Secret Management Preview 2 Release

Sydney Smith

Note this blog post is the third in a series on the releases of this module:

We are excited to release a second preview of the Secret Management Module. Thanks to the tremendous feedback we received from the first preview release of this module, you will notice a number of breaking changes to the module. This release is still a preview release meaning that it is not feature complete, future releases will face breaking changes, and we are still iterating based on your feedback. It is important to also note that this version of the module is still Windows only as we are currently implementing Linux support which we hope to make available in the next preview release (and MacOS support after). Please note that because of the breaking changes this release requires a complete replacement of the Secret Management module and any extension modules. Additionally, any existing built in local vault secret can no longer be retrieved and must be re-saved.

How to Install Secret Management Preview 2

If you did not install our first preview release, open any PowerShell console and run:

Install-Module Microsoft.PowerShell.SecretManagement -AllowPrerelease

If you installed our first preview release you will want to first remove any secrets from the LocalDefaultVault. Based on feedback we changed the naming convention for secrets stored in CredMan, therefore previous secrets stored in the local vault will no longer be visible after the new version of the module is installed. (Although the user can still view/remove the old secrets via CredMan UI.) Next you will want to run Uninstall-Module Microsoft.PowerShell.SecretsManagement, this extra step is a result of the change we made to the name of the module. Finally you can run the above command Install-Module Microsoft.PowerShell.SecretManagement -AllowPrerelease to install the latest preview release of the module.

Changes in Secret Management Preview 2

New Module Name

We have removed the plurality in the module name to Mirosoft.PowerShell.SecretManagement in order to be consistent with the cmdlet name and to align with PowerShell naming conventions.

New Cmdlet Names

In addition to renaming the module, we have also removed plurality in the cmdlets. The available cmdlets in the module are now:

# Registering extension vaults 
Test-SecretVault # new cmdlet in this release 

# Accessing secrets 
Set-Secret # this cmdlet replaces Add-Secret 


You will notice we renamed the Add-Secret cmdlet to be Set-Secret. This change was based on user feedback that this name better conveyed the intention of the cmldet.

You will also notice that we have added a Test-Vault cmdlet, this change allows vault extension owners to check that the vault is properly configured at registration time.

Other Changes

  • Set-Secret now has a default parameter set that takes SecureString secret input type. This way Set-Secret will always prompt safely for a SecureString. String secret types can still be passed via parameter or pipeline, but default will be SecureString.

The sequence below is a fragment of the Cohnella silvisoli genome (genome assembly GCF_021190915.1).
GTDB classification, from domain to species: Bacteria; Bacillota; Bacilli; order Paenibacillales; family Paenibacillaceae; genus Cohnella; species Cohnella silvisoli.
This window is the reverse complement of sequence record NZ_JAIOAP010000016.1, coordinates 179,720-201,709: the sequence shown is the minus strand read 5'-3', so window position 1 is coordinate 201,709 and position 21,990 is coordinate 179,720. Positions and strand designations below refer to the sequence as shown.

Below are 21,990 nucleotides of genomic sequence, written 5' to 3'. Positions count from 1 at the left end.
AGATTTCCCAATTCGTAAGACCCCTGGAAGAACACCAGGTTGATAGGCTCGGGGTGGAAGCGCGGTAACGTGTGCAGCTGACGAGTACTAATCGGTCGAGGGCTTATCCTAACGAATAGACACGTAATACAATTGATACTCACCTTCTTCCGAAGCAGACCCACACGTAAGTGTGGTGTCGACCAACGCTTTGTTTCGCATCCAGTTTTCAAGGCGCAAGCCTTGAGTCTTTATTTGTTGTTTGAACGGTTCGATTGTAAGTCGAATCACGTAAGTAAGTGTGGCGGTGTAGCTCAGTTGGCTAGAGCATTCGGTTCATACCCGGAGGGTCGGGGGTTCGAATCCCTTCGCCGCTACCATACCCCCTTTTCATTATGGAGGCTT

• PS> Set-Secret -Name MyStringToken
    cmdlet Set-Secret at command pipeline position 1 Supply values for the following parameters:
     SecureStringSecret: ********** 
    # Set string secret directly 
    Set-Secret -Name MyStringToken -Secret $token 
    Set-Secret -Name MyStringToken -Secret 'MyToken' 
    # Set string secret via pipeline 
    $token | Set-Secret -Name MyStringToken -NoClobber


  • Added SecretInformation class used to return information from Get-SecretInfo in a uniform way.
  • Changed CredMan naming prefix to ps:SecretName.
  • Added vaultName to all vault extension functions.
  • Fixed additionalParameters parameter in SecretManagementExtension abstract classes.
  • Fixed return byte[] bug in example test script extension.

In coordination with these changes we have also updated our tests and example scripts.

Next Steps

As we move towards a GA release later this year, we are using a GitHub Milestone to track issues we plan to fix. The two major work items that we are currently working toward are:

  • Linux Support (via keyring)
  • MacOS Support (via keychain)

Support and Feedback

For support on the module, feedback, or reporting a bug, please open an issue in the PowerShell/modules repo with “(Secrets Management)” specified in the issue title.

Sydney Smith, PowerShell Team




Discussion is closed. Login to edit/delete existing comments.

  • Ron Howe 0

    Code blocks aren’t rendering properly.

  • Josh King 0

    This is a great update, especially the SecureString interactive input! 👍

  • Manuel 0

    Cool stuff – Thanks!

    • Sydney SmithMicrosoft employee 0

      Thanks for pointing that out, I will update the module with links to the previous blog posts!

  • J S 0

    If I wanted to run a script on a bunch of computers, and it mounted a network share, would I use something like this with a remote secret to retrieve the password?

    • Wil Wilder Apaza Bustamante 0

      this comment has been deleted.

  • B. Onur Okutucu 0

    Thanks Sydney! It’s pretty useful indeed.
    Just one thing around Test-Vault. Shouldn’t it be Test-SecretVault or am I missing something?

    • Sydney SmithMicrosoft employee 0

      You are correct (and so is the implementation) I am updating the blog

  • Jeffrey McClain 0

    Just a heads up, you made a small typo in the word “Microsoft” when typing the module name:

    “We have removed the plurality in the module name to Mirosoft.PowerShell.SecretManagement”.

    Otherwise I love the article and am excited for this module to be released for general availability!

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